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Realising project value

Patrick Weaver
October 2, 2012

The only point of doing a project is to facilitate a change that will create value. The source of value may be intangible such as reduced risk, for example through preventative maintenance, enhanced prestige or in the case of regulatory requirements, the simple ability to keep trading; others are focused on generating a positive financial return, most projects generate a combination of financial and intangible values.

This expected value is generated through the realisation of benefits, but who is responsible for installing the ‘change’ into the organisation and making effective use of the project’s deliverables? In other words, when does a project start and end?

There seems to be an attempt by many senior managers to make their project managers responsible for all aspects of a project from understanding the business need through to realising the benefits years after the project has finished. While this can seem a very effective  way of passing the buck, blaming someone else for another’s failure, it is hardly fair or reasonable and is highly detrimental to the organisation.

PMI’s standards and the new ISO21500 all have the view a project starts when it is officially started and it finishes when it has delivered all of the required deliverables. This raises a number of sensible considerations.

Starting a project

Only the managers of an organisation are in a position to determine its strategic direction and then identify and prioritise the needs that require meeting to implement the strategy. After a need is defined, a project can be initiated to deliver the required outputs. This does not mean the business managers need to have a fully defined specification but they must know how much they know about what’s required:

  • If the requirements are clearly understood, a project can be initiated with defined time and cost parameters and limited contingencies.
  • If the requirements need to be defined or clarified, the project needs to be established with success criteria understood, adequate time and cost contingencies in place and a ‘gateway’ process defined to ascertain the ongoing viability of the project as the requirements are progressively firmed up. If the project continues to offer a valuable contribution to the organisation it should continue. If its value drops below an acceptable level it should be terminated at the appropriate gateway review.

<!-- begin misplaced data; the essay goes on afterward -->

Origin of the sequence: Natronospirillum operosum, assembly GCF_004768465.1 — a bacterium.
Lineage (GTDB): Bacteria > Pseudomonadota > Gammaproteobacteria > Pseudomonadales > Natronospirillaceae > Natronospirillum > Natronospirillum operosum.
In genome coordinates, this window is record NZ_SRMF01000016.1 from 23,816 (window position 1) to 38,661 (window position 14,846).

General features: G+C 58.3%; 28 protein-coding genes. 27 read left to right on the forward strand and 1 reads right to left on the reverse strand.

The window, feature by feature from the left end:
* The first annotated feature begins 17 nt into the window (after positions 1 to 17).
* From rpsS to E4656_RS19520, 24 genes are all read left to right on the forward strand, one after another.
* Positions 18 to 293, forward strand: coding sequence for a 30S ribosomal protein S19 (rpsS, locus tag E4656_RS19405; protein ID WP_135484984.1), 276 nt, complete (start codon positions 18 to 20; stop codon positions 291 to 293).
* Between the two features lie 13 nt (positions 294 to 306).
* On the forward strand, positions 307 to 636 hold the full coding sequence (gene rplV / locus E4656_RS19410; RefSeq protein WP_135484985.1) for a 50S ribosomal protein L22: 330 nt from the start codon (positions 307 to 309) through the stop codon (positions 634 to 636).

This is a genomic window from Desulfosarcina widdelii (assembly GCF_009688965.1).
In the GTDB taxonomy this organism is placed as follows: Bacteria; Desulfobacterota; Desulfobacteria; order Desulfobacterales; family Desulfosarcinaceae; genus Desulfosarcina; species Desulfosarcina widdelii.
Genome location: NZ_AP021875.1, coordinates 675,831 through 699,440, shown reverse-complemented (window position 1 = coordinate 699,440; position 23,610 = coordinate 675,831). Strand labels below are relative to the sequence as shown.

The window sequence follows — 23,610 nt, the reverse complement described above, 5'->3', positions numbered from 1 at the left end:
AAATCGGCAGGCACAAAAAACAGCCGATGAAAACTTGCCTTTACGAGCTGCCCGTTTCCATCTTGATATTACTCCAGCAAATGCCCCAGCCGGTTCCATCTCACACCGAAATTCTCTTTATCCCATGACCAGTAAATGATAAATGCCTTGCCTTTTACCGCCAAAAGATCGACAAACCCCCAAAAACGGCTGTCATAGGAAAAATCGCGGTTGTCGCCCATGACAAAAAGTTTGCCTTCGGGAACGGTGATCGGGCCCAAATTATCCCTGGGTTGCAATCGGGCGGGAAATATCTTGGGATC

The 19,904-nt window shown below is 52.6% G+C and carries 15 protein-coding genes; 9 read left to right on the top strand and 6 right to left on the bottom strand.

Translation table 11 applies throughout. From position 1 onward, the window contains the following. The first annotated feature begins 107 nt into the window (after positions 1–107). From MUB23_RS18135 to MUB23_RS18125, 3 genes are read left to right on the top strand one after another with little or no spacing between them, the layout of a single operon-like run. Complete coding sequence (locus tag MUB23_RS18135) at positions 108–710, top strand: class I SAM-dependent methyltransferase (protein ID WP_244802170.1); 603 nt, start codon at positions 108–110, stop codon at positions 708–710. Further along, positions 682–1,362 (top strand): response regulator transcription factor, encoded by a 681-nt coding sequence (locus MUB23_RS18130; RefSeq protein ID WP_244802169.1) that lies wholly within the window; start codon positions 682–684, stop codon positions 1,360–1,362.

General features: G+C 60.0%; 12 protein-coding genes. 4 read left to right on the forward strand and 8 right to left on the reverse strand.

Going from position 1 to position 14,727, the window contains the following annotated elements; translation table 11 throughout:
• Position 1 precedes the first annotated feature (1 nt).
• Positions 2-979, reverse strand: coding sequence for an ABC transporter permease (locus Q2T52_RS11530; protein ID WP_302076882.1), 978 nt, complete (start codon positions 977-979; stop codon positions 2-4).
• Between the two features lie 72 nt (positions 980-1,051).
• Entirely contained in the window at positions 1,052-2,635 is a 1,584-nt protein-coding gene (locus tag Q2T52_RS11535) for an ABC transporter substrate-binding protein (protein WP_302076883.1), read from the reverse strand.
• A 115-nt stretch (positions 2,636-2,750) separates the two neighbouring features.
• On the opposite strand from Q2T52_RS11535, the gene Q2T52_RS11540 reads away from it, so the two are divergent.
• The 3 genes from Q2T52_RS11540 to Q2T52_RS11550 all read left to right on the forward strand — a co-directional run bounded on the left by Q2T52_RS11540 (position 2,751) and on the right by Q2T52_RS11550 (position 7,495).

Finishing a project

While the project manager needs to be fully aware of the value proposition for the project, and take the value proposition into account when making decisions within the project, the project manager can only be responsible for delivering the required outputs optimised to the needs of the organisation. The rest of the value chain is dependent on the organisation’s line managers making effective use of the outputs to change the way the business actually works and instigate positive changes to realise the benefits that create value to the organisation.

Project delivery capability

The overall value chain requires a connected view from the innovation of ideas, to the development of an effective strategy, through portfolio management, project and program delivery, onto the realisation of sustained benefits for the organisations stakeholders.

To re-state the challenge from an investment perspective, there is no point in the organisation investing its resources in undertaking a project if the outcome is a reduction in value, but all too often this is exactly what happens.

Unfortunately, while the domains of project, program and portfolio management are fairly well defined, the concept of an overarching project delivery capability is lost between governance, strategic planning, portfolio management, project sponsorship and ‘benefits realisation’ which may, or may not be included in portfolio management. All of these facets of management contribute to the overall capability, but the concept of a ‘Director of Organisational Change’ who has executive level authority for the whole value stream is rare.

We have developed a number of whitepapers that strongly advocate that it is the organisation’s management that are responsible for creating value from their investment in a project; and the project manager’s role is to facilitate the efficient delivery of the project’s products, services or results needed by the organisation to enable the changes that will generate the value. The projects and programs function within an overarching project delivery capability framework. To understand the scope of a complete ‘Project Delivery Capability’ (PDC) framework see:

So who is responsible for creating value form projects? My belief is it is an executive management responsibility; the responsibility of project and program managers is to do the bit in the middle well, but there is absolutely no point in delivering outputs from a project efficiently if they are never used either because the wrong project was selected or because the organisational change aspects were ignored!

The overarching responsibility, which includes providing effective support to the project teams, sits much higher up the organisational structure.

Patrick Weaver
Patrick Weaver is the managing director of Mosaic Project Services and the business manager of Stakeholder Management Pty Ltd. He has been a member of both PMI and AIPM since 1986 and is a member of the Asia Pacific Forum of the Chartered Institute of Building. In addition to his work on ISO 21500, he has contributed to a range of standards developments with PMI, CIOB and AIPM.
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